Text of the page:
Earlier in the day, Hayward had sent a video message out to Celtics fans thanking them for their support in the past 24 hours.

Without Hayward, the Celtics now will focus more on smaller lineups, rookie Jayson Tatum will get more run, as will Marcus Smart in his contract year. Jaylen Brown will be thrust into a more significant role. Also, Kyrie Irving will be asked to do more as the team’s second-best playmaker is now out for the season.

The Celtics will take a step back this season without Hayward, who was going to be crucial for them on both ends of the floor. That’s evidenced by their 0-2 start, falling to the Cavaliers and Bucks on the first couple nights of the season. Boston should still be a team well above .500 and in the playoffs, but they will not be quite the same this season.

Trail Blazers beat Suns by 48, biggest season-opening rout in NBA history

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Any controversy over C.J. McCollum‘s suspension for the season-opener should be put to rest. The Trail Blazers fared fine without him.

More than fine.

Portland beat the Suns, 124-76, Wednesday. The 48-point margin is the largest ever in a season opener, even as the Trail Blazers let a 58-point fourth-quarter lead dwindle.

Here are the most lopsided season-openers in NBA history (openers for both teams appearing twice):

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The 48-point defeat is also the Suns’ worst lost in franchise history, topping a 44-point loss to the Seattle SuperSonics in 1988. It could be a long year in Phoenix.

Marcus Smart and Matthew Dellavedova scrap (video)

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Marcus Smart and Matthew Dellavedova thrive on aggravating opponents, so when matched up, of course they aggravated each other.

Deduct points from Smart for pulling the hold-me-back charade behind a referee. Plus, Dellavedova’s Bucks beat Smart’s Celtics, 108-100.

Report: ‘Tremendous concern’ for Jeremy Lin’s knee injury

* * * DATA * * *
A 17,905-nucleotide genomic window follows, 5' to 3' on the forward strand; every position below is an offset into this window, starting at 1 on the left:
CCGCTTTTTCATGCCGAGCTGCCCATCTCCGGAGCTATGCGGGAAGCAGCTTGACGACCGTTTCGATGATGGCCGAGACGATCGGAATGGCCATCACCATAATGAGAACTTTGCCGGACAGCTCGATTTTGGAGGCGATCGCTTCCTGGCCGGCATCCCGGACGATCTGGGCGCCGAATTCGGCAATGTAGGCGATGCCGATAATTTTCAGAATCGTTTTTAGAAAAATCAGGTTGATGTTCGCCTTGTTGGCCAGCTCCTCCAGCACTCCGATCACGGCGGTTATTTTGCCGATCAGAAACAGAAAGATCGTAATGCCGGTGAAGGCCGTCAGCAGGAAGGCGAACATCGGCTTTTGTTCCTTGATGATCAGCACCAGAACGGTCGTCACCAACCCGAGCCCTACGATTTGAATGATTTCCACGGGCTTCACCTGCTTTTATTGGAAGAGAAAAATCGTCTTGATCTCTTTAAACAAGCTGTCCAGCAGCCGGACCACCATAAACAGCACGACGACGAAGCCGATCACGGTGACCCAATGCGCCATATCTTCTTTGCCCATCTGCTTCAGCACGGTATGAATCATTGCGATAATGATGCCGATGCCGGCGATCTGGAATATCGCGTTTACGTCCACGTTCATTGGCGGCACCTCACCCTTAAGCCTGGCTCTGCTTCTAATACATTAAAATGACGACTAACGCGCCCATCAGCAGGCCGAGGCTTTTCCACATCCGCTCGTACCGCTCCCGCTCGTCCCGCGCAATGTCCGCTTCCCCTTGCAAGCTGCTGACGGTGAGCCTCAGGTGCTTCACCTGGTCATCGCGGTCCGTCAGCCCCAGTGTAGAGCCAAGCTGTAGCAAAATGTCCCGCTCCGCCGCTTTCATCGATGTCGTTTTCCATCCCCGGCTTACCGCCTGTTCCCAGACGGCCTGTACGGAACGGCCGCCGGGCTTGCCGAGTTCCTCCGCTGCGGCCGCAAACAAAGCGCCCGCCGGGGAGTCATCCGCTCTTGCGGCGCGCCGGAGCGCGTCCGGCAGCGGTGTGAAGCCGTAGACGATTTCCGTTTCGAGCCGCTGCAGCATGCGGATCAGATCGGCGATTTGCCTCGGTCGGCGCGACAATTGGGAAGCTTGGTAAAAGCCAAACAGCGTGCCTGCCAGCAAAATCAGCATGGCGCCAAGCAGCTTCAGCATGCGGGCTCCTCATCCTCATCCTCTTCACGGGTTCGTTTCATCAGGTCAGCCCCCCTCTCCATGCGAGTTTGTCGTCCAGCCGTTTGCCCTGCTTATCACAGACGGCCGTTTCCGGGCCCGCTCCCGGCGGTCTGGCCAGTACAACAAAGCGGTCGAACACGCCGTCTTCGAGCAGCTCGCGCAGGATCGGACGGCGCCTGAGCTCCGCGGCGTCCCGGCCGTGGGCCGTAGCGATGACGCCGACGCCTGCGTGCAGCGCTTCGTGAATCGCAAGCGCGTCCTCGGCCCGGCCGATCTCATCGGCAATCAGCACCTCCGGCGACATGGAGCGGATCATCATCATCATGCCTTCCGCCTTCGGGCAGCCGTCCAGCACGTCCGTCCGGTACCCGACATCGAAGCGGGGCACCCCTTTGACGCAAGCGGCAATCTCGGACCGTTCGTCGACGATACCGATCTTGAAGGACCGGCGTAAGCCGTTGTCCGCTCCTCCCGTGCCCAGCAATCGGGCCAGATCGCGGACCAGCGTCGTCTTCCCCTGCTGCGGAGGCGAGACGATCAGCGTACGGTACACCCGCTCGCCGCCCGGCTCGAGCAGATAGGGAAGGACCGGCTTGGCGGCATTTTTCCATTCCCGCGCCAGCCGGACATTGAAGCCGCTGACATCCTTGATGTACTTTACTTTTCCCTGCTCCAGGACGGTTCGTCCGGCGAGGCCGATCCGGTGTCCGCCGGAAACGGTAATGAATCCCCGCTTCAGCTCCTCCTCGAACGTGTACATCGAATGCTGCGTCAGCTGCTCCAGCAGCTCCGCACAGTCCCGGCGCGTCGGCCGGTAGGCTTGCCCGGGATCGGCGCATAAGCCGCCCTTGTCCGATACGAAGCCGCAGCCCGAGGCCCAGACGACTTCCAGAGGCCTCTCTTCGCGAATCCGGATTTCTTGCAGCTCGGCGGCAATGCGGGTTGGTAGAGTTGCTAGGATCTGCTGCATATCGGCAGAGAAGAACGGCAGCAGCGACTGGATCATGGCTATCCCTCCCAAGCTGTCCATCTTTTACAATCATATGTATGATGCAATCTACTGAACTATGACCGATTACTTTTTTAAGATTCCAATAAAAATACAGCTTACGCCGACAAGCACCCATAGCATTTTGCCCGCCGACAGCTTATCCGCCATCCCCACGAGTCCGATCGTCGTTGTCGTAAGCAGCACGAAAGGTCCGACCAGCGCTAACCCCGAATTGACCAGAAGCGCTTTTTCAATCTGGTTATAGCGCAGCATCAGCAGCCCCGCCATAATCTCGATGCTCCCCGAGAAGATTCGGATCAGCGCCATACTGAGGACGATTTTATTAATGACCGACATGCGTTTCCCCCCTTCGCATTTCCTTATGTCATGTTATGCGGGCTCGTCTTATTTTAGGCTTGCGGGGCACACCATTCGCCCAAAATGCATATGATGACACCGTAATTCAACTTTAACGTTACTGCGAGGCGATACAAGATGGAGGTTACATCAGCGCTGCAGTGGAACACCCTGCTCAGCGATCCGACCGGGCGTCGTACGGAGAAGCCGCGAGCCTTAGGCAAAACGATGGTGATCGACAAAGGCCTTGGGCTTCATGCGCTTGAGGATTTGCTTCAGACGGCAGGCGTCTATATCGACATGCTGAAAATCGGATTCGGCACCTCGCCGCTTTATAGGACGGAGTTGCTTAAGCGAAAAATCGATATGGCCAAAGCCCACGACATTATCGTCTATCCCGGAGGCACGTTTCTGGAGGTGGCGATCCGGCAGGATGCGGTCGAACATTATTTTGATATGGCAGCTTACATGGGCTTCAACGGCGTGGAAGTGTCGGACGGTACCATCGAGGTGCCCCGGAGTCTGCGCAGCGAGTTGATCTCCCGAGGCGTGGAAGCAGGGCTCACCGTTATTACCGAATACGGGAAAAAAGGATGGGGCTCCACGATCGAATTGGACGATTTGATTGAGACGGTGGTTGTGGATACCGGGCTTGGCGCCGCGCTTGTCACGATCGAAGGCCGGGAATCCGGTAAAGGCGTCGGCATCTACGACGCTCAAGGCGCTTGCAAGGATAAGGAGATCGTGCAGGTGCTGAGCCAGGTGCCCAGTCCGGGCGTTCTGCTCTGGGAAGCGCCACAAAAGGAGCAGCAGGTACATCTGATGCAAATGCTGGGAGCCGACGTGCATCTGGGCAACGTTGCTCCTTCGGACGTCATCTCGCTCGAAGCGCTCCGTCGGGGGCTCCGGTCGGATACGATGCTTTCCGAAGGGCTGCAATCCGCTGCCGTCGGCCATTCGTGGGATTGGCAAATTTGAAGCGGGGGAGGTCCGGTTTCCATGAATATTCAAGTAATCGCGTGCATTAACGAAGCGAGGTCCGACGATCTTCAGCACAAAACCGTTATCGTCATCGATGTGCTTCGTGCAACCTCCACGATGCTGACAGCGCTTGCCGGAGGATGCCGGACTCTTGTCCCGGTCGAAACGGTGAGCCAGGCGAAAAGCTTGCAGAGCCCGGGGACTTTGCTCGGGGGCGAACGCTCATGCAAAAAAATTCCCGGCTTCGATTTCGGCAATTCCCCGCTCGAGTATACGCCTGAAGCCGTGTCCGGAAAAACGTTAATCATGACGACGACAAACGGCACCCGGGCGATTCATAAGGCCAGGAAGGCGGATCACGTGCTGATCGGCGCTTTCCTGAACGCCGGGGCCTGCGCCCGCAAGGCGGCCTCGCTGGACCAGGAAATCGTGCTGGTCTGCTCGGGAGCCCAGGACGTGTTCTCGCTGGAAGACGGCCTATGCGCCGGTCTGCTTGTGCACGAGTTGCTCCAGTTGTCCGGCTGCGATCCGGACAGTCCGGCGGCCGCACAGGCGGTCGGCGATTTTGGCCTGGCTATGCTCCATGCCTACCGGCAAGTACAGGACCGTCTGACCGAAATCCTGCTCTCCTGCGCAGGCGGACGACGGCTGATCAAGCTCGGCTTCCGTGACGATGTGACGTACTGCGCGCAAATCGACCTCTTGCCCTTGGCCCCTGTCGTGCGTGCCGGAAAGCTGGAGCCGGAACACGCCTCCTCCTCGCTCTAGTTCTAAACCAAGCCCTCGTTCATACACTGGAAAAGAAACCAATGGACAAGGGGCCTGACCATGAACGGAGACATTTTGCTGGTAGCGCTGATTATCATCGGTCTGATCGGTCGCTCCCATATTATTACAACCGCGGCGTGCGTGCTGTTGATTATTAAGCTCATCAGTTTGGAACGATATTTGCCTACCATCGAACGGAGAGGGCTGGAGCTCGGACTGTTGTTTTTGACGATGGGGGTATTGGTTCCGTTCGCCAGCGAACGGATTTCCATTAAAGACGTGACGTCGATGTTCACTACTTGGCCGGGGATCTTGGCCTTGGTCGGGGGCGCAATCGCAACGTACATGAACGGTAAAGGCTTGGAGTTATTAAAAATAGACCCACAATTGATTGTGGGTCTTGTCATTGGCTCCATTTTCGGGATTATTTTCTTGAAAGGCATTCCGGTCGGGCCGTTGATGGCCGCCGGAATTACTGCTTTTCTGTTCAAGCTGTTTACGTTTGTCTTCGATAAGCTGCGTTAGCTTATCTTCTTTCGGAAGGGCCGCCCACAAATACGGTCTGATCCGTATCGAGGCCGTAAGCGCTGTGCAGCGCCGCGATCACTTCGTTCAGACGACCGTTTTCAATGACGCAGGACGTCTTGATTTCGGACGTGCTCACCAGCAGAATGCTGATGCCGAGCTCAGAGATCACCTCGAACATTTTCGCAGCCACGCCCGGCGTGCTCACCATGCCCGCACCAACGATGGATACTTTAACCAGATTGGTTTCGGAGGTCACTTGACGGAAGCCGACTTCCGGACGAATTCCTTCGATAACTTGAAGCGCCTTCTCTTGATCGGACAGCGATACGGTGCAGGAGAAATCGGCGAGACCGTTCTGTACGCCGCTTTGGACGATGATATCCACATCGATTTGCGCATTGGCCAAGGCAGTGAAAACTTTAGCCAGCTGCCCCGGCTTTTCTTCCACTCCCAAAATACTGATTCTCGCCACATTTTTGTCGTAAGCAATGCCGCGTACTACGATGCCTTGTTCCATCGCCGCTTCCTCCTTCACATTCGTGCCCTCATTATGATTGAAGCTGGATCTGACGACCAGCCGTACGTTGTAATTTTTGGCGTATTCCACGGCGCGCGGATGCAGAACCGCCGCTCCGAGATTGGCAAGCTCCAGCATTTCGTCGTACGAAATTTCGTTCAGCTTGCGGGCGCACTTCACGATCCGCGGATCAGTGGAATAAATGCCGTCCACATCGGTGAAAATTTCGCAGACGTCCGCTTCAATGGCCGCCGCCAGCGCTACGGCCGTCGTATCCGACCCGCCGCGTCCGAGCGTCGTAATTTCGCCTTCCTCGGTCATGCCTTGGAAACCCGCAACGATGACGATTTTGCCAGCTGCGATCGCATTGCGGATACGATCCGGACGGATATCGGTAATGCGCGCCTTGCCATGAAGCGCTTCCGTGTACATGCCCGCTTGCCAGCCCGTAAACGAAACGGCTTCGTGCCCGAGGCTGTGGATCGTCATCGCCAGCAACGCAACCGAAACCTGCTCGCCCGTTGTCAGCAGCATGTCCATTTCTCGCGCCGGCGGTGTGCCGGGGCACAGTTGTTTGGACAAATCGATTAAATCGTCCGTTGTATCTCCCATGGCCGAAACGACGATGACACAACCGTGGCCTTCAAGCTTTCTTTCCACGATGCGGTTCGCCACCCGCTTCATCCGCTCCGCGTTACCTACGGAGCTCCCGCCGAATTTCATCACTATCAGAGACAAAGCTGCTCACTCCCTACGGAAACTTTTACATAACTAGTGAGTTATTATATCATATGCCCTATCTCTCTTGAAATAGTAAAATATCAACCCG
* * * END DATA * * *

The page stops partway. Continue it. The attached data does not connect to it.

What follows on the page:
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The Nets’ projected record this season came under greater scrutiny when the Celtics traded Brooklyn’s unprotected first-round pick to the Cavaliers in the Kyrie Irving trade. After finishing third-to-last and last the previous two years, were the Nets poised to take a step forward, or would they convey a very high pick to the Cavs?

Jeremy Lin, who missed 46 games last season, getting healthy was a reason for optimism in Brooklyn and pessimism in Cleveland. But it appears the veteran guard could be out a while.

Adrian Wojnarowski of ESPN:

Billy Reinhardt of Nets Daily:

If the injury is as bad as feared, what a bummer for Lin. He came to Brooklyn expecting to play a leading role on a developing team, and he just can’t stay healthy.

The Nets were probably more focused on developing their younger players, but – especially without their own draft picks – there was no harm in shooting for the playoffs. This appears to a blow to that (already unlikely) dream.

It’s a boon to the Cavaliers, though. And whenever something significantly affects LeBron James‘ team, it has ramifications into the entire power dynamic of the Eastern Conference. For an injury to a player on a team most expect to be bad, the medical developments here will be tracked closely around the league.